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Part 6: Final Perspectives

LRS's Perspective

Since their project was rejected by the state and postponed by the US Army Corps of Engineers, LRS hasn’t made any official public appearances. However, they did issue the following statement in a press release in early January 2023.

"Lake Restoration Solutions remains committed to its mission of helping to restore and rejuvenate a struggling Utah Lake to once again be a gem for all Utahns to enjoy. The legal and technical questions raised by the Division of Forestry, Fire, & State Lands are issues we intend to work through together to find the optimal solutions for Utah Lake…The appeal process to resolve these legal questions is the standard process to work through technical questions, and we believe will yield the desired result, which ultimately is to see Utah Lake be a clean and healthy waterbody."

State Agency's Perspective

After FFSL rejected LRS’ appeal, things went quiet for a few weeks. While the holidays were occupying everyone’s attention, one question lingered:

On January 11, 2023—exactly one year after filing the lawsuit against Ben Abbott—LRS sued the State of Utah. The lawsuit alleged that FFSL had overstepped its authority by rejecting the project proposal, despite the mandate from the original legislation and the amendments. LRS claimed that their relationships with investors would be destroyed by this decision and that the state needed to reverse the decision and reinstate the project.

Because FFSL had been extremely accommodating and thorough in their review, the state of Utah filed for dismissal of the suit a few weeks after it was received. As of the writing of this teaching case, that lawsuit is still pending.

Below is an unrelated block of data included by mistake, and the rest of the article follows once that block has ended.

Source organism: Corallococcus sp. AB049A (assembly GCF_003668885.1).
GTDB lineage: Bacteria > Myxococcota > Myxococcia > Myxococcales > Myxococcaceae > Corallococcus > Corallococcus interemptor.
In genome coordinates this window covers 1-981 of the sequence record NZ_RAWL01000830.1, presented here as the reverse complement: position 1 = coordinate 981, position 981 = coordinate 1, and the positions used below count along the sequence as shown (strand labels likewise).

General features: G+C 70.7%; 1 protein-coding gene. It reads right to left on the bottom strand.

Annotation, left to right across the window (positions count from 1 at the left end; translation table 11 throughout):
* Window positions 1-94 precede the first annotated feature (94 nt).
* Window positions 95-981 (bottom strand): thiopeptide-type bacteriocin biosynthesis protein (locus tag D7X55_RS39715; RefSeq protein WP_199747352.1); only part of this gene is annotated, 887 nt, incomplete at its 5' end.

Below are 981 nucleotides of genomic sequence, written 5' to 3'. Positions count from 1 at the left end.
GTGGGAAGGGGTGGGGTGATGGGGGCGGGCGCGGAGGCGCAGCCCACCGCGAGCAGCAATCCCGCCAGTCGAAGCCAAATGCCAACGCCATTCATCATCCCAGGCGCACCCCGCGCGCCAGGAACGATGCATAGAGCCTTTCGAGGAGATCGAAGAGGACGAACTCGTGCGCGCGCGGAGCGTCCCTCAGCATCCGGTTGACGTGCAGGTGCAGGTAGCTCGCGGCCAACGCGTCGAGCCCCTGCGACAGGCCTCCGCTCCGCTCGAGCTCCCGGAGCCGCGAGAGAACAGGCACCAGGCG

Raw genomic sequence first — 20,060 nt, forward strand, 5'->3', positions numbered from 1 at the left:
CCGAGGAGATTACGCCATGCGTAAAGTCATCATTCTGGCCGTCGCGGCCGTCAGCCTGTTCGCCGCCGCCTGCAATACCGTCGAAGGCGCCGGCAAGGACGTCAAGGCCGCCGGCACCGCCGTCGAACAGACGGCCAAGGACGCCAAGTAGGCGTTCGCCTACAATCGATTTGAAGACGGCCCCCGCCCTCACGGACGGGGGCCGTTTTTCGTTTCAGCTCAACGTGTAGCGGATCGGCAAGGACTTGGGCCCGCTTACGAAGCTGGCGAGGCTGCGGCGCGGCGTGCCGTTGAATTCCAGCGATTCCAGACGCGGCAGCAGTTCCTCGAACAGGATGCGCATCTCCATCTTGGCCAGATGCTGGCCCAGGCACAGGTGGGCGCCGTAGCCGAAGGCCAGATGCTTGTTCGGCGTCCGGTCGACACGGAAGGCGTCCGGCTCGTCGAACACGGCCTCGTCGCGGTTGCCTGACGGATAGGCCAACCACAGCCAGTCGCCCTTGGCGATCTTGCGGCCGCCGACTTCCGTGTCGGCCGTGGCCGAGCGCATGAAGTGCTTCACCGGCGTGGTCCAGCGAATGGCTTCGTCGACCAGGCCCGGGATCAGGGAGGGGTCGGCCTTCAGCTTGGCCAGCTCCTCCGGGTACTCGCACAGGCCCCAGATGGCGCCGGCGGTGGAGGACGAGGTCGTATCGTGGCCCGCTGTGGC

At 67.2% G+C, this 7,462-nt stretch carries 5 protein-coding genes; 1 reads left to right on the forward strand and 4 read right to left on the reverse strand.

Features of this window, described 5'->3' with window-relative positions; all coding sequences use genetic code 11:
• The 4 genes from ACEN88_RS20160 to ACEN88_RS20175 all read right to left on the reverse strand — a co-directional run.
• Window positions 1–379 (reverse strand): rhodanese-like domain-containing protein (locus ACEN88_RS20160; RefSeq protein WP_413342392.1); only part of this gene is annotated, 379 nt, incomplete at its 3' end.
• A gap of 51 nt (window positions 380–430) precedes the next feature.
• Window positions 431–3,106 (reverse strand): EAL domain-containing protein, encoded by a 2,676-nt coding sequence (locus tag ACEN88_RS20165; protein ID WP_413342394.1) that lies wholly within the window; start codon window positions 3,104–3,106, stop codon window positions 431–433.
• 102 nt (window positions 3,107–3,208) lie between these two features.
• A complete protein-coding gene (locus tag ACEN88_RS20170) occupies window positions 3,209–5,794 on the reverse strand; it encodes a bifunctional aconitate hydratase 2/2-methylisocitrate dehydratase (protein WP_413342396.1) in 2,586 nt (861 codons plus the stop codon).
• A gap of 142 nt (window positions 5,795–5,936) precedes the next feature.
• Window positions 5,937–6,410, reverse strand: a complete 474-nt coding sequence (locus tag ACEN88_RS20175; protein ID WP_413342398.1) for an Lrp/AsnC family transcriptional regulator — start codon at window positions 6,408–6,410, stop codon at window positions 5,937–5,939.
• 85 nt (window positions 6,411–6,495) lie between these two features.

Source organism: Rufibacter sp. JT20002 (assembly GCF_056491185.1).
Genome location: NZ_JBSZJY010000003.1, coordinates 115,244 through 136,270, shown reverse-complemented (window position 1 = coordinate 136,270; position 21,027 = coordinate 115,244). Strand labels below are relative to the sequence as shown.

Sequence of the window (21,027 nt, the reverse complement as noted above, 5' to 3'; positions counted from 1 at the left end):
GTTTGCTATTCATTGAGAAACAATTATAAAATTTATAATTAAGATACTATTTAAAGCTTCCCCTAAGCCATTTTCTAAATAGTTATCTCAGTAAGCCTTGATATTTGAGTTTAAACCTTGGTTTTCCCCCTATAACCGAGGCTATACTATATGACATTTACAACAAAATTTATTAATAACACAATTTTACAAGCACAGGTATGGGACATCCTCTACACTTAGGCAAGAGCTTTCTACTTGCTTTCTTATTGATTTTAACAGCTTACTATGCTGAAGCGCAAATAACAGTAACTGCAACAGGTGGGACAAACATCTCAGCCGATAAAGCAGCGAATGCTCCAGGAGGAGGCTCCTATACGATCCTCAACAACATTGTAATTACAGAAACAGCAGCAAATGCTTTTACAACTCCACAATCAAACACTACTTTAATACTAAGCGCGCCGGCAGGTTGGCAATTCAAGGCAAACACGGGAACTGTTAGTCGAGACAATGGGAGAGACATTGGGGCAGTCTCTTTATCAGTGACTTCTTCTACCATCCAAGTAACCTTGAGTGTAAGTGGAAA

Ben's Perspective

A week after LRS sued the state, Ben finally had his court hearing to determine the outcome of LRS’s lawsuit against him. LRS had charged Ben with defamation, false light, and interference with economic activity. The judge determined that Ben’s statements were true and legally protected as a matter of fact and law. She ordered LRS to pay Ben’s attorney’s fees and indicated that they would likely need to pay Ben for personal damages.

The judge declined to rule on Ben’s Anti-SLAPP countersuit, deciding that the question of whether LRS would need to pay Ben personal damages needed to be decided by a jury. That trial has not yet been scheduled at the time of writing, but could occur in late 2023 or early 2024.

While Ben never anticipated his involvement in Utah Lake management would lead to a lawsuit and multiple changes to state law, he is now much better equipped to engage on issues of public concern. He is more confident in his First Amendment rights to free speech and more convinced of the responsibility of each citizen to be informed and involved in decision making.

Reflection Questions

  1. How could you explain the main events and outcomes of this case using Kingdon’s Multiple Streams Framework for policymaking?
  2. What insights does the Advocacy Coalition Framework provide to what happened in this case?


Whatever your opinion about the Utah Lake islands project, we hope that this teaching case can equip you to more effectively engage in the decision-making process. In the US, good decisions require citizen involvement. Civic participation is more than just following the news about presidential elections. Get informed and get involved in the many city, county, and state issues where you voice can be the difference between an island metropolis or a recovering lake.